Bill Roth, Ulitzer Editor-at-Large

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Complex Things Simply: Semiotics, Intertextuality and Sophia's Tech

Some people really love using big words. I am not sure what drives this passion, whether it is genuinely the way their mind operates or if they are just trying to impress. I always suspect it is the latter. For me I prefer simple language that everyone can understand. That said, explaining “complex things simply” is a very difficult thing to do.  John Bohannon famously gave a TED talk on Dancing your PhD where he proposes that in order to really be able to explain your PhD thesis you should be able to boiled it down to really simple ideas that can be portrayed through dance movements! Quite a challenge but I strongly recommend you watch the talk.

David Patterson, Sophia CEO

I have firsthand experience of this challenge in Sophia where we have developed software that can read, understand the meaning within written text (such as web pages and word files) and uncover unknown relationships that exist. The ideas behind the software are based on 2 things 1) Semiotics 2) intertextuality. Huuhhhh?? These are not common words most people can identify with so let me try to explain.

The science behind Semiotics was originally developed to explain how we understand the meaning of signs and symbols. The meaning of any symbol depends on its setting. For example, the thumbs up gesture in most western cultures is a positive sign and means good or well done. However, you don’t want to do this gesture in some middle eastern countries where it is extremely insulting. Same sign but different setting equals different meaning. Linguists then took these principles and applied them to language to explain how meaning is assigned to words and how, depending on its context within a sentence, the same word can take on different meanings. Java is a good example of this. It can be an island, a beverage, or a programming language depending on the setting. Sophia draws on these concepts in its complex algorithms to understand individual word meaning within documents.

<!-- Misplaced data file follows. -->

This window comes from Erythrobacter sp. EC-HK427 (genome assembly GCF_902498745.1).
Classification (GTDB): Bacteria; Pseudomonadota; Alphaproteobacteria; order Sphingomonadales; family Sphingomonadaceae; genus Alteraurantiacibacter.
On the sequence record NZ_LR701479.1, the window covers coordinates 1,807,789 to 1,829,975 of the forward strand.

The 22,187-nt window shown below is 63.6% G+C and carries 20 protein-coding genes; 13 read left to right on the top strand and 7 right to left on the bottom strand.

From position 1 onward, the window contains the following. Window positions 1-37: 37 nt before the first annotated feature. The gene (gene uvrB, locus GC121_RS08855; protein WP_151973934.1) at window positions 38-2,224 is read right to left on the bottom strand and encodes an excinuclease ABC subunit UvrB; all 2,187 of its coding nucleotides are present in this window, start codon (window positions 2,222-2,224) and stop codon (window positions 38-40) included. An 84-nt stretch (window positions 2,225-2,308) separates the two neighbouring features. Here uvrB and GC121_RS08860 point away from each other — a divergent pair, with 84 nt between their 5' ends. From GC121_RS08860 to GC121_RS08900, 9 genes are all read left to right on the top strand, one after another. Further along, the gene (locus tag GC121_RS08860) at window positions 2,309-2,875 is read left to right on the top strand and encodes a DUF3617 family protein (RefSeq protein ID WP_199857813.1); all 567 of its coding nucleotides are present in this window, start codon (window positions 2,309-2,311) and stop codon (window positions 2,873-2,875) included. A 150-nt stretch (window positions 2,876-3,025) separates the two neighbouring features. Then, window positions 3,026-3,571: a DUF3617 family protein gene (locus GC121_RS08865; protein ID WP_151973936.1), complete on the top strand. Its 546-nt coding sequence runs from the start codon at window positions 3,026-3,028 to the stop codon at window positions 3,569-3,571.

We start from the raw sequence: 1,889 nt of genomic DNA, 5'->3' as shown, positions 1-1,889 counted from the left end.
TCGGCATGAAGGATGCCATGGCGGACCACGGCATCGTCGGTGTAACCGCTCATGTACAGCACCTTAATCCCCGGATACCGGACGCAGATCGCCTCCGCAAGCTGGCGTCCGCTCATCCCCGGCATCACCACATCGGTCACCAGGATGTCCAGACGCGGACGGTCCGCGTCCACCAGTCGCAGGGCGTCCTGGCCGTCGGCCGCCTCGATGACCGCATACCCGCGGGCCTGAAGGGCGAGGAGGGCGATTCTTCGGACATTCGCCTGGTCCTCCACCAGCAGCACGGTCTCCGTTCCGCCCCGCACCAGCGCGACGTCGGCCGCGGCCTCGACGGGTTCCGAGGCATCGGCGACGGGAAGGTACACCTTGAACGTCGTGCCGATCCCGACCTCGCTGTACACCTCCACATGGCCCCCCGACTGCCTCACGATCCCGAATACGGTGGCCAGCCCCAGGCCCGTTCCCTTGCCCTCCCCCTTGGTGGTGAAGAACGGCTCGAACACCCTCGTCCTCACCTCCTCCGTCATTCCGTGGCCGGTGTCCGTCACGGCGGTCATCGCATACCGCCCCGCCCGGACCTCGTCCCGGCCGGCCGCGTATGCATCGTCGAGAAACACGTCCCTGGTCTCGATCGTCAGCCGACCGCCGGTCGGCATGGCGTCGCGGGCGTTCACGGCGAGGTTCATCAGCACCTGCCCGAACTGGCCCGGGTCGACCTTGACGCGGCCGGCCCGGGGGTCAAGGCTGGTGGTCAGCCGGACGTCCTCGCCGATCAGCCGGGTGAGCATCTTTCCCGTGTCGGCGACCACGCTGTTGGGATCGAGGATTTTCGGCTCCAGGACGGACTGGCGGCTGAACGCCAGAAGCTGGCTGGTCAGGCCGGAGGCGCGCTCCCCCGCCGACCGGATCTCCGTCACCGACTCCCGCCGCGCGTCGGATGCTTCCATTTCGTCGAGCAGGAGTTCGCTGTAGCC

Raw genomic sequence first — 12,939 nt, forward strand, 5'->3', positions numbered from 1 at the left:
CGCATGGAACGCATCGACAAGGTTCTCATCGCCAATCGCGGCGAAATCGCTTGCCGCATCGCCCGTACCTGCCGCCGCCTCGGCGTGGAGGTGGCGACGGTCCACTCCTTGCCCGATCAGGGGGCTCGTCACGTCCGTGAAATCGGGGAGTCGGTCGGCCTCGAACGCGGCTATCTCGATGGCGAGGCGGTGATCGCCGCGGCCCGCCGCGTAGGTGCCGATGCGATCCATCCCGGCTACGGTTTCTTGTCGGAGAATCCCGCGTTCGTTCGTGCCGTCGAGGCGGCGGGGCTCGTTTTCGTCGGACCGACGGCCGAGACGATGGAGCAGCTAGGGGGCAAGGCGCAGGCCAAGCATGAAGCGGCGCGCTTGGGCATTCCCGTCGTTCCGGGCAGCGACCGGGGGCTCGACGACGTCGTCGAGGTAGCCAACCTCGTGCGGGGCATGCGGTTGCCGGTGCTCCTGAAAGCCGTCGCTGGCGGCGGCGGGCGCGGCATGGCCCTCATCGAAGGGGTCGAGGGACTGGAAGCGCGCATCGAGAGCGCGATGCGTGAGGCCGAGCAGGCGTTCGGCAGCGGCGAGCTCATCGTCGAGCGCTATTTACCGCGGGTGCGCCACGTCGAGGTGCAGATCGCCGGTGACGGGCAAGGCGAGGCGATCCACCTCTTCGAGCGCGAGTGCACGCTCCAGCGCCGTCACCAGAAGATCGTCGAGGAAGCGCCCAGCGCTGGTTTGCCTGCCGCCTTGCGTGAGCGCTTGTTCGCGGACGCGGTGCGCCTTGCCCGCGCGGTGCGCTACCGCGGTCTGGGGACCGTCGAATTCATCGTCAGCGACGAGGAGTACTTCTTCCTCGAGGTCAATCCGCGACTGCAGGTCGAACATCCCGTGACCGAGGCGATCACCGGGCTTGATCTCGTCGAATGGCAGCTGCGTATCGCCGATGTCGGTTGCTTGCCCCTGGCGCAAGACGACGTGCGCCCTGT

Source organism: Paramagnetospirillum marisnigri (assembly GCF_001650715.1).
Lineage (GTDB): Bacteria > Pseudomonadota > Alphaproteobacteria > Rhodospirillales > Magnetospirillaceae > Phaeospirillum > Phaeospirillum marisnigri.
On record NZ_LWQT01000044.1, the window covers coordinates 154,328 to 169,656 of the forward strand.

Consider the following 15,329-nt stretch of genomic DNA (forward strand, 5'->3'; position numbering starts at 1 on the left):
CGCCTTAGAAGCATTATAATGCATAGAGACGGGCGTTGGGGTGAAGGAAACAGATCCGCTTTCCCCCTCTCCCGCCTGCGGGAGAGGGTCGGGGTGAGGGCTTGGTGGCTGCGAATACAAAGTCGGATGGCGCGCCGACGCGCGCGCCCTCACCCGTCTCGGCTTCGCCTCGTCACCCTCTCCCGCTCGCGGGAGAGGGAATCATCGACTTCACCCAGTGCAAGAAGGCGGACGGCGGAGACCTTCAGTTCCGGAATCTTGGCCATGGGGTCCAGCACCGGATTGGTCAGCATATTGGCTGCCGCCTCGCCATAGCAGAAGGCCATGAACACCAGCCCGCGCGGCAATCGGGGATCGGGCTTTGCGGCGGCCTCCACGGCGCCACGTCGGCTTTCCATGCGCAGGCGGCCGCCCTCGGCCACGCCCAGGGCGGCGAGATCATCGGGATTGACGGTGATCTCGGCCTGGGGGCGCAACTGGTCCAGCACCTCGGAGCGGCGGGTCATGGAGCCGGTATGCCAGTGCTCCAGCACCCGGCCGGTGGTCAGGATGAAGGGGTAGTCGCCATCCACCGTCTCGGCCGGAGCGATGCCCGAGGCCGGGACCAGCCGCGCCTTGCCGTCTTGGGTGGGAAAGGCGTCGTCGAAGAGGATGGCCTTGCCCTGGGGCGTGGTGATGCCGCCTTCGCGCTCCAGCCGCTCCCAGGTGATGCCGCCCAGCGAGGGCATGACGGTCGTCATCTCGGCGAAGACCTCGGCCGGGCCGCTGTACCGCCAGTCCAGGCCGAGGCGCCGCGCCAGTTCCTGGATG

What is intertextuality? Intertextuality is all about understanding the meaning of a text at a higher (document) level.  To truly understand the meaning of a text you need to have an understanding of other texts that are similar, or that are either directly or indirectly referred to by it. For example research papers often reference other published papers that serve as background or context for the new study.  To fully understand the meaning of the new paper you need to be familiar with the older studies.

Intertextuality is everywhere. A great example is seen in an episode of the Simpsons where they did a spoof of Hitchcock’s movie Psycho. They did a reenactment of the famous shower scene with Homer replacing Janet Leigh. What has this to do with intertextuality? Well, if you hadn’t seen the original movie the humor of the entire episode would have been lost on you. In order to understand the meaning and the humor of the episode you needed to have seen the movie. This is intertextuality. Now how do I explain this in dance?


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More Stories By Bill Roth

Bill Roth is a Silicon Valley veteran with over 20 years in the industry. He has played numerous product marketing, product management and engineering roles at companies like BEA, Sun, Morgan Stanley, and EBay Enterprise. He was recently named one of the World's 30 Most Influential Cloud Bloggers.